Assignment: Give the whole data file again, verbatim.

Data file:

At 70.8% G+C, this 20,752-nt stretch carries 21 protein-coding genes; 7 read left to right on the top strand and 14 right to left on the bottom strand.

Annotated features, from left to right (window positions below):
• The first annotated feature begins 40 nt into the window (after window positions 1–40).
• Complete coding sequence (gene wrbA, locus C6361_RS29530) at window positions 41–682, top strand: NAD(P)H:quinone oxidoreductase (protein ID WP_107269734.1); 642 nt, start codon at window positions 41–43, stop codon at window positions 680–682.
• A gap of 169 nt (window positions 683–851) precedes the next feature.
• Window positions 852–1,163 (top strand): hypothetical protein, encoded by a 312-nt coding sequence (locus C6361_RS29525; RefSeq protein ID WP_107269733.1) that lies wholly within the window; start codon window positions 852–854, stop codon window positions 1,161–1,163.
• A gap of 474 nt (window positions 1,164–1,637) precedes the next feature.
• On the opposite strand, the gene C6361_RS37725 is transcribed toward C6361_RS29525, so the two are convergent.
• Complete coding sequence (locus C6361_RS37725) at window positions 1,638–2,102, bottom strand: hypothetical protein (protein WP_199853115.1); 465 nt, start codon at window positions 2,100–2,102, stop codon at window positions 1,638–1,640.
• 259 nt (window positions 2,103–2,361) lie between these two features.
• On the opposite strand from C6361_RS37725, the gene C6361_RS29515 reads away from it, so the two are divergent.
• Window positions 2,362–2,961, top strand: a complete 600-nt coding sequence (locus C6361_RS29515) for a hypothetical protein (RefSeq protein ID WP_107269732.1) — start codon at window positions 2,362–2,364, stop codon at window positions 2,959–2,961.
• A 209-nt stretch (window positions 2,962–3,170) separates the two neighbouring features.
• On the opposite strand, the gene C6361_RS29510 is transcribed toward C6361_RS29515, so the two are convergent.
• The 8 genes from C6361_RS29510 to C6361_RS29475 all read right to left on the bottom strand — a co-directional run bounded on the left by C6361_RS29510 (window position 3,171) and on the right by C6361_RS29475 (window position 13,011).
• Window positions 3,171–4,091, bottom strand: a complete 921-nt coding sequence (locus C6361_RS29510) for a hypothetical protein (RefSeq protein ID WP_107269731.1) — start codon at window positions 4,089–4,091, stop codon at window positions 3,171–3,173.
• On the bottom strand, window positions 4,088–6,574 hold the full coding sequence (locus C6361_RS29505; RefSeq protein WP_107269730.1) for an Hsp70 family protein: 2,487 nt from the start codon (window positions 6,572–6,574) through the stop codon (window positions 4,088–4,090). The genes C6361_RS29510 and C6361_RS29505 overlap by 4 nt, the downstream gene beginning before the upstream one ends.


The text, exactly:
At 70.8% G+C, this 20,752-nt stretch carries 21 protein-coding genes; 7 read left to right on the top strand and 14 right to left on the bottom strand.

Annotated features, from left to right (window positions below):
• The first annotated feature begins 40 nt into the window (after window positions 1–40).
• Complete coding sequence (gene wrbA, locus C6361_RS29530) at window positions 41–682, top strand: NAD(P)H:quinone oxidoreductase (protein ID WP_107269734.1); 642 nt, start codon at window positions 41–43, stop codon at window positions 680–682.
• A gap of 169 nt (window positions 683–851) precedes the next feature.
• Window positions 852–1,163 (top strand): hypothetical protein, encoded by a 312-nt coding sequence (locus C6361_RS29525; RefSeq protein ID WP_107269733.1) that lies wholly within the window; start codon window positions 852–854, stop codon window positions 1,161–1,163.
• A gap of 474 nt (window positions 1,164–1,637) precedes the next feature.
• On the opposite strand, the gene C6361_RS37725 is transcribed toward C6361_RS29525, so the two are convergent.
• Complete coding sequence (locus C6361_RS37725) at window positions 1,638–2,102, bottom strand: hypothetical protein (protein WP_199853115.1); 465 nt, start codon at window positions 2,100–2,102, stop codon at window positions 1,638–1,640.
• 259 nt (window positions 2,103–2,361) lie between these two features.
• On the opposite strand from C6361_RS37725, the gene C6361_RS29515 reads away from it, so the two are divergent.
• Window positions 2,362–2,961, top strand: a complete 600-nt coding sequence (locus C6361_RS29515) for a hypothetical protein (RefSeq protein ID WP_107269732.1) — start codon at window positions 2,362–2,364, stop codon at window positions 2,959–2,961.
• A 209-nt stretch (window positions 2,962–3,170) separates the two neighbouring features.
• On the opposite strand, the gene C6361_RS29510 is transcribed toward C6361_RS29515, so the two are convergent.
• The 8 genes from C6361_RS29510 to C6361_RS29475 all read right to left on the bottom strand — a co-directional run bounded on the left by C6361_RS29510 (window position 3,171) and on the right by C6361_RS29475 (window position 13,011).
• Window positions 3,171–4,091, bottom strand: a complete 921-nt coding sequence (locus C6361_RS29510) for a hypothetical protein (RefSeq protein ID WP_107269731.1) — start codon at window positions 4,089–4,091, stop codon at window positions 3,171–3,173.
• On the bottom strand, window positions 4,088–6,574 hold the full coding sequence (locus C6361_RS29505; RefSeq protein WP_107269730.1) for an Hsp70 family protein: 2,487 nt from the start codon (window positions 6,572–6,574) through the stop codon (window positions 4,088–4,090). The genes C6361_RS29510 and C6361_RS29505 overlap by 4 nt, the downstream gene beginning before the upstream one ends.